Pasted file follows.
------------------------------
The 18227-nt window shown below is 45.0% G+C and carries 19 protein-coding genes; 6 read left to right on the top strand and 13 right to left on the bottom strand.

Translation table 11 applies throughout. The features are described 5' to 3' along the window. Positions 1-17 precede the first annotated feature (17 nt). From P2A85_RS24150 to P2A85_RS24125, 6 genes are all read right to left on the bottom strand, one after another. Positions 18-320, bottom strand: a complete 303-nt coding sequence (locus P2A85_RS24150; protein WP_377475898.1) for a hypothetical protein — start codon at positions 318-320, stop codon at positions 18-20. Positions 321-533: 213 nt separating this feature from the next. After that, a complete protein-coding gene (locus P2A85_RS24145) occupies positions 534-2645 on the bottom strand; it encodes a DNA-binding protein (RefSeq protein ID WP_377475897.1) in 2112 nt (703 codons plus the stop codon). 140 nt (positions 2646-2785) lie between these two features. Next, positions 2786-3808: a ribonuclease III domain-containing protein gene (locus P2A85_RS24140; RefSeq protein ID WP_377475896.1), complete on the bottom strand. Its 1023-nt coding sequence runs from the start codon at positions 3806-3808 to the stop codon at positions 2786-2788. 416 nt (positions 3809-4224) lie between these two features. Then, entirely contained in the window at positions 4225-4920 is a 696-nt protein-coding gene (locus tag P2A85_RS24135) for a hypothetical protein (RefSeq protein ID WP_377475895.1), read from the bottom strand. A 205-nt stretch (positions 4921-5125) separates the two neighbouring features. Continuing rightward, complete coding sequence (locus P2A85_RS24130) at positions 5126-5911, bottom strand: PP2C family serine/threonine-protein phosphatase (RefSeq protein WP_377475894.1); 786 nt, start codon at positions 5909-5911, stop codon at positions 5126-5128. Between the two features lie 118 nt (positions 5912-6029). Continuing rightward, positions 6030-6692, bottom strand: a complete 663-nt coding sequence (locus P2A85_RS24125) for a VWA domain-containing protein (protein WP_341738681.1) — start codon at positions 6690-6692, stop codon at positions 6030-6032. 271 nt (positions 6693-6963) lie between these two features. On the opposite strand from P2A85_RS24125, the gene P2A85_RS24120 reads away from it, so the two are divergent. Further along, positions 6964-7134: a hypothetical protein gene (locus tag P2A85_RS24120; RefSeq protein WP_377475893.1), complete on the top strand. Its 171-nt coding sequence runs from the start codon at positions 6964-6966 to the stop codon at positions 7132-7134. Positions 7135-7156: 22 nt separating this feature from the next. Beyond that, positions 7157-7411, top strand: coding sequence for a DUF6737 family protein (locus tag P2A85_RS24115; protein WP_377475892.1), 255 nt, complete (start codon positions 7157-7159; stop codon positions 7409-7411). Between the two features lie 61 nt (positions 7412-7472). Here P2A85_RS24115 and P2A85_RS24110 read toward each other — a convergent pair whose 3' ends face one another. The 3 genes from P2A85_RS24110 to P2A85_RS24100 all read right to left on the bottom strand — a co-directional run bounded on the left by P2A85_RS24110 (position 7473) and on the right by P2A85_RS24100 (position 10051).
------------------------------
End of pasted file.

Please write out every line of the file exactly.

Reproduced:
The 18227-nt window shown below is 45.0% G+C and carries 19 protein-coding genes; 6 read left to right on the top strand and 13 right to left on the bottom strand.

Translation table 11 applies throughout. The features are described 5' to 3' along the window. Positions 1-17 precede the first annotated feature (17 nt). From P2A85_RS24150 to P2A85_RS24125, 6 genes are all read right to left on the bottom strand, one after another. Positions 18-320, bottom strand: a complete 303-nt coding sequence (locus P2A85_RS24150; protein WP_377475898.1) for a hypothetical protein — start codon at positions 318-320, stop codon at positions 18-20. Positions 321-533: 213 nt separating this feature from the next. After that, a complete protein-coding gene (locus P2A85_RS24145) occupies positions 534-2645 on the bottom strand; it encodes a DNA-binding protein (RefSeq protein ID WP_377475897.1) in 2112 nt (703 codons plus the stop codon). 140 nt (positions 2646-2785) lie between these two features. Next, positions 2786-3808: a ribonuclease III domain-containing protein gene (locus P2A85_RS24140; RefSeq protein ID WP_377475896.1), complete on the bottom strand. Its 1023-nt coding sequence runs from the start codon at positions 3806-3808 to the stop codon at positions 2786-2788. 416 nt (positions 3809-4224) lie between these two features. Then, entirely contained in the window at positions 4225-4920 is a 696-nt protein-coding gene (locus tag P2A85_RS24135) for a hypothetical protein (RefSeq protein ID WP_377475895.1), read from the bottom strand. A 205-nt stretch (positions 4921-5125) separates the two neighbouring features. Continuing rightward, complete coding sequence (locus P2A85_RS24130) at positions 5126-5911, bottom strand: PP2C family serine/threonine-protein phosphatase (RefSeq protein WP_377475894.1); 786 nt, start codon at positions 5909-5911, stop codon at positions 5126-5128. Between the two features lie 118 nt (positions 5912-6029). Continuing rightward, positions 6030-6692, bottom strand: a complete 663-nt coding sequence (locus P2A85_RS24125) for a VWA domain-containing protein (protein WP_341738681.1) — start codon at positions 6690-6692, stop codon at positions 6030-6032. 271 nt (positions 6693-6963) lie between these two features. On the opposite strand from P2A85_RS24125, the gene P2A85_RS24120 reads away from it, so the two are divergent. Further along, positions 6964-7134: a hypothetical protein gene (locus tag P2A85_RS24120; RefSeq protein WP_377475893.1), complete on the top strand. Its 171-nt coding sequence runs from the start codon at positions 6964-6966 to the stop codon at positions 7132-7134. Positions 7135-7156: 22 nt separating this feature from the next. Beyond that, positions 7157-7411, top strand: coding sequence for a DUF6737 family protein (locus tag P2A85_RS24115; protein WP_377475892.1), 255 nt, complete (start codon positions 7157-7159; stop codon positions 7409-7411). Between the two features lie 61 nt (positions 7412-7472). Here P2A85_RS24115 and P2A85_RS24110 read toward each other — a convergent pair whose 3' ends face one another. The 3 genes from P2A85_RS24110 to P2A85_RS24100 all read right to left on the bottom strand — a co-directional run bounded on the left by P2A85_RS24110 (position 7473) and on the right by P2A85_RS24100 (position 10051).